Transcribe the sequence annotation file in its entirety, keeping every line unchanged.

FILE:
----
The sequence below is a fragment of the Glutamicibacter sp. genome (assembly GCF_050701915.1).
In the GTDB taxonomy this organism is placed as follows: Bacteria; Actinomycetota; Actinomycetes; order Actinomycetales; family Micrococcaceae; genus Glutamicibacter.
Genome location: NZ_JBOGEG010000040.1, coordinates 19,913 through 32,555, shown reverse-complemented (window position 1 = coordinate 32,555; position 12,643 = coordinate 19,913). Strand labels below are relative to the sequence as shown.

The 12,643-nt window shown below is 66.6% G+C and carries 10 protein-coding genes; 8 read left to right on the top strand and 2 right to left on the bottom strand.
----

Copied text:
The sequence below is a fragment of the Glutamicibacter sp. genome (assembly GCF_050701915.1).
In the GTDB taxonomy this organism is placed as follows: Bacteria; Actinomycetota; Actinomycetes; order Actinomycetales; family Micrococcaceae; genus Glutamicibacter.
Genome location: NZ_JBOGEG010000040.1, coordinates 19,913 through 32,555, shown reverse-complemented (window position 1 = coordinate 32,555; position 12,643 = coordinate 19,913). Strand labels below are relative to the sequence as shown.

The 12,643-nt window shown below is 66.6% G+C and carries 10 protein-coding genes; 8 read left to right on the top strand and 2 right to left on the bottom strand.